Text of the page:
Thursday, March 27, 2014

In a Past Year of Powerful Films, Dallas Buyers Club Stands Strong

Matthew McConaughey may have seemed a bit of an egotistical jerk lately, but if Dallas Buyers Club is an indication, his acting is high art, and he deserves to be a show-off showman.

I would argue that Chiwetel Ejiofor of 12 Years a Slave was royally ripped off for losing the best actor Oscar to McConaughey, but that really shouldn’t take anything away from his performance as Ron Woodroof, a real-life AIDS victim in the 1980s who started a club in Texas for patients seeking an effective drug smuggled in from Mexico that the FDA refused to approve.

The actor’s performance is so powerful because of the transformation he makes from a rodeo-riding, racist drug and sex addict to a compassionate and successful businessman. He lives much longer than he is supposed to, and in that extra time, he forms a deep bond with best supporting actor Jared Leto’s Rayon, a weird transgender woman with advanced AIDS and just enough secret money to help make the Dallas Buyers Club the place to go for sick patients shunned by the mainstream medical establishment.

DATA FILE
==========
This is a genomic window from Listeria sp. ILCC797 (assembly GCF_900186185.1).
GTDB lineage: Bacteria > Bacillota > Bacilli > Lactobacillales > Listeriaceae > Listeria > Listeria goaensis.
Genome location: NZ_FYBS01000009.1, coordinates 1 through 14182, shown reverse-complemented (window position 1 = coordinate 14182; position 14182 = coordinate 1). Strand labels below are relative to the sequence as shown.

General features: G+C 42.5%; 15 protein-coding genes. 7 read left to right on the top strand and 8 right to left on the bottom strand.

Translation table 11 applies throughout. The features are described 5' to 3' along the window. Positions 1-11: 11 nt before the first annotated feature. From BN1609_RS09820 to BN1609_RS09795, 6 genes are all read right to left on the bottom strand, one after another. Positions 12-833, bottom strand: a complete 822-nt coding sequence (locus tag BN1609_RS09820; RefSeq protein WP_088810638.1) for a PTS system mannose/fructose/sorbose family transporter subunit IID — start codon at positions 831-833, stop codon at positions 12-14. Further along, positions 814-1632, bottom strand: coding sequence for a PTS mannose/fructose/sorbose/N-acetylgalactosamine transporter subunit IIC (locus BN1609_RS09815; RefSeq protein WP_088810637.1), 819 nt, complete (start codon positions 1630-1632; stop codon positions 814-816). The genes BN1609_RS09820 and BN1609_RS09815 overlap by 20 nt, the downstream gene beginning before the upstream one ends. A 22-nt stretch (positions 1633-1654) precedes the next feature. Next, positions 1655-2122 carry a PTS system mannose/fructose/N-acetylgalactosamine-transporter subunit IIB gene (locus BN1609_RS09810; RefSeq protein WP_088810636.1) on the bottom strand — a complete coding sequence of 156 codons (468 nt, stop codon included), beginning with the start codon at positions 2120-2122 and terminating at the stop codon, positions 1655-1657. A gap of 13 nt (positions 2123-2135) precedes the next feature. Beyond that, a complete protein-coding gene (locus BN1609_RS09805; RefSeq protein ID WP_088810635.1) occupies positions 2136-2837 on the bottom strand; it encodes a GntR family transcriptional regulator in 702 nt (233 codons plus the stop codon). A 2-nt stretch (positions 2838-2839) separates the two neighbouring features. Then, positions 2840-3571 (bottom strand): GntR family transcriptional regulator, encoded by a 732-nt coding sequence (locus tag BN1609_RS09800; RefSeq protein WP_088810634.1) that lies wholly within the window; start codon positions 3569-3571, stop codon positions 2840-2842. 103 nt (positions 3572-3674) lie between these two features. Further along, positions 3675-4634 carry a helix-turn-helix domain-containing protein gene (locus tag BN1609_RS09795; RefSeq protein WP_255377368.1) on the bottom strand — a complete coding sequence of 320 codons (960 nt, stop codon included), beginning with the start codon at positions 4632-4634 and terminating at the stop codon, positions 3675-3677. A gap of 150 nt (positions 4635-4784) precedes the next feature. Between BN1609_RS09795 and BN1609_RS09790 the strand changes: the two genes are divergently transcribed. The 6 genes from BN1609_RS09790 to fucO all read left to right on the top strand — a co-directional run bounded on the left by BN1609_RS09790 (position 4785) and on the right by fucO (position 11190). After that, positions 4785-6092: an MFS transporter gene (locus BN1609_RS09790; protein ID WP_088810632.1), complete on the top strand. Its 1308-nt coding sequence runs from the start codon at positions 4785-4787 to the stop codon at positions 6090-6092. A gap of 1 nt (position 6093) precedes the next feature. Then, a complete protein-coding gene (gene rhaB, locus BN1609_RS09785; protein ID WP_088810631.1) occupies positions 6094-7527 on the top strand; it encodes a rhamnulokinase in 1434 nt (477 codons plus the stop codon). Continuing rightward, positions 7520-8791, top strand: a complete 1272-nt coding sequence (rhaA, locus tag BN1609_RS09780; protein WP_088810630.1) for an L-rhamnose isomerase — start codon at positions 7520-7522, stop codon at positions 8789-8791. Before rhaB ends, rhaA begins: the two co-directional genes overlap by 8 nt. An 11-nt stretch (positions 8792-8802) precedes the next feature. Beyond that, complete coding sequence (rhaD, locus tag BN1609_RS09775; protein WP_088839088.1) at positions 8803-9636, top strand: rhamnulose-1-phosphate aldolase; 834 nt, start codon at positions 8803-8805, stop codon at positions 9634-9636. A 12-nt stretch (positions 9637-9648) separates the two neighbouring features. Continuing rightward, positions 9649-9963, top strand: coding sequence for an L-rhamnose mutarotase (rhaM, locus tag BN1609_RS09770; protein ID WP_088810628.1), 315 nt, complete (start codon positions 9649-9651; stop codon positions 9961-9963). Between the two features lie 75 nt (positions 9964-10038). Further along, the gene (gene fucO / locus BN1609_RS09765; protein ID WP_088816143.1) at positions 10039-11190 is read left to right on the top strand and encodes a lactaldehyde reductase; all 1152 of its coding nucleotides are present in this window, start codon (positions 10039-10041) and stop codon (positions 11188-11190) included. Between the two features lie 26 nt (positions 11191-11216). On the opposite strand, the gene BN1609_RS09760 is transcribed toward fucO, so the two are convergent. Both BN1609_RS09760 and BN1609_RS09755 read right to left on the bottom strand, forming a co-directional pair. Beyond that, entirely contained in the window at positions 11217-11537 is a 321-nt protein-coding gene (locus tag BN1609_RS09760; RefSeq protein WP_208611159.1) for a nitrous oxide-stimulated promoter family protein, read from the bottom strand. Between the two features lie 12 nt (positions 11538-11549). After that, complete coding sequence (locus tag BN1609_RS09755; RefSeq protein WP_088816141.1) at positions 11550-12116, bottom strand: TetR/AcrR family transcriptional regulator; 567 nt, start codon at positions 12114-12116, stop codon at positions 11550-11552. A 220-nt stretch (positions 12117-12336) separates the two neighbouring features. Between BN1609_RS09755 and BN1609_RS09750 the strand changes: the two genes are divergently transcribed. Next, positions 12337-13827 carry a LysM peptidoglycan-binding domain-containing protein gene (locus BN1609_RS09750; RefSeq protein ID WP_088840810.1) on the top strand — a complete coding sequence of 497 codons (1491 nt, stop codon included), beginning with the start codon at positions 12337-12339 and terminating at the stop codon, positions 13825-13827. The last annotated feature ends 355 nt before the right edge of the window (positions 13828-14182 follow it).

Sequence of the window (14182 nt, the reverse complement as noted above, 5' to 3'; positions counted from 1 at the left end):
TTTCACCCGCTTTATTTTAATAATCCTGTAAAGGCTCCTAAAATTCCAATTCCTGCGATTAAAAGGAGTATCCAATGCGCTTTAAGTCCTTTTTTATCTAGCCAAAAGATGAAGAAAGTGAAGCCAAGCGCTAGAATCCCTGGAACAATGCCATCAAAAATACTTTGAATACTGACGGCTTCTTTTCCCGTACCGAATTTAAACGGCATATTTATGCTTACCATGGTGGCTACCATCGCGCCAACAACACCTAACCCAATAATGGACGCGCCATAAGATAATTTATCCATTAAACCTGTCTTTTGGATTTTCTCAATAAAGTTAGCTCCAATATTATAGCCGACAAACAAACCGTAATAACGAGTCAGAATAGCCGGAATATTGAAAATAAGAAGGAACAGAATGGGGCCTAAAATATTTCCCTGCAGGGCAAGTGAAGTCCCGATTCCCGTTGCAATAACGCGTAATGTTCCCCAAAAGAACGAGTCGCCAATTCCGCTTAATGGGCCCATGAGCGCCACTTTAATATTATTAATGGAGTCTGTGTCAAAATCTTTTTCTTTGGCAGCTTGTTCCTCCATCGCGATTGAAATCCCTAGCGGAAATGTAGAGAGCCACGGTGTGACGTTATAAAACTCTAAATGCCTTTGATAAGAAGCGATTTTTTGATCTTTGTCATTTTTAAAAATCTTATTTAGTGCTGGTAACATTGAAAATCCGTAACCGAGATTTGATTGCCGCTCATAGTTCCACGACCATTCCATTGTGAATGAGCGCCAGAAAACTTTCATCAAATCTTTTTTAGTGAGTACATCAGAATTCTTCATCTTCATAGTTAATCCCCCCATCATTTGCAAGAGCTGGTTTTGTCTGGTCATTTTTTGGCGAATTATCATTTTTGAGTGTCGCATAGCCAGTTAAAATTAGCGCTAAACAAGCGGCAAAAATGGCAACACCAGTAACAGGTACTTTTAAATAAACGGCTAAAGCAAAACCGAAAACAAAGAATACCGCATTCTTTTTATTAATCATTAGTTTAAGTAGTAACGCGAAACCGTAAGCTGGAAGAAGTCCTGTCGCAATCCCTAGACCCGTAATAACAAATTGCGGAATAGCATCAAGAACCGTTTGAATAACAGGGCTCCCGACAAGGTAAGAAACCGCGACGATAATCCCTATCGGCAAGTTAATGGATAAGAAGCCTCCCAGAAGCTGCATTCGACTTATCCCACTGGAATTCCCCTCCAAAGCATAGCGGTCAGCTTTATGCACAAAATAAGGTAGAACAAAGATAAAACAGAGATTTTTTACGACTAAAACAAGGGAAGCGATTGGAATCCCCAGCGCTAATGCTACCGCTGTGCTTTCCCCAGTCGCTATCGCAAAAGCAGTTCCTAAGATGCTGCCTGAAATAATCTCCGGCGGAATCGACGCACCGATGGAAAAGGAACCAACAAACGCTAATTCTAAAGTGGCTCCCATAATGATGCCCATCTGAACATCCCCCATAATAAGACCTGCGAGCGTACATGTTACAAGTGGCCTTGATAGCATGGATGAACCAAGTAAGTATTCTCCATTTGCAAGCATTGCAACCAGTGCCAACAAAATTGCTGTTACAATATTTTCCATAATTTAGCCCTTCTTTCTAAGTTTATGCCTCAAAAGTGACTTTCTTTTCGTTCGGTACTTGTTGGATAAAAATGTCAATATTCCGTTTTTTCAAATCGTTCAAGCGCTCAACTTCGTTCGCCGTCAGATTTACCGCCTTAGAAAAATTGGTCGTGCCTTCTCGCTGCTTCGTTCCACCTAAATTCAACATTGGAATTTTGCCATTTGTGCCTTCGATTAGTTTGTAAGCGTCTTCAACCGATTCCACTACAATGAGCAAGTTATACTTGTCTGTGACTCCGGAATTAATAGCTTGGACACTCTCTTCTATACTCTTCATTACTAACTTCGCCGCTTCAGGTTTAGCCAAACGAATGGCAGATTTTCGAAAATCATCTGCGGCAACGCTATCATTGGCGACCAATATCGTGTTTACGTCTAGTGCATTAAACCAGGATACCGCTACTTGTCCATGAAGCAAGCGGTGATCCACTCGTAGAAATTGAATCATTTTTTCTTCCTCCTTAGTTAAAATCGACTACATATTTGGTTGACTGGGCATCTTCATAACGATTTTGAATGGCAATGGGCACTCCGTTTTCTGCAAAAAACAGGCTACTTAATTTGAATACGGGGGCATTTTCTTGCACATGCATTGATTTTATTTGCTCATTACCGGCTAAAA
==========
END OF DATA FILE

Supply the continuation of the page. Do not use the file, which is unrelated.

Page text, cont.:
The story is fascinating, and it’s unbelievable that the script wallowed in Hollywood for years. At one point, Woody Harrelson was going to play the lead role. But once it was green lighted, the actors were all in, with Leto and McConaughey again going beyond the call. McConaughey stayed in his Texas mansion for six months to get pale and weak. Leto stopped eating at points along his way to losing 30 pounds.

I really love this movie. You could say it’s one of the many arguments for universal health care, and that it’s yet another emotional plea from Hollywood for the medical establishment in the U.S. to get its act together.

***** out of ***** stars

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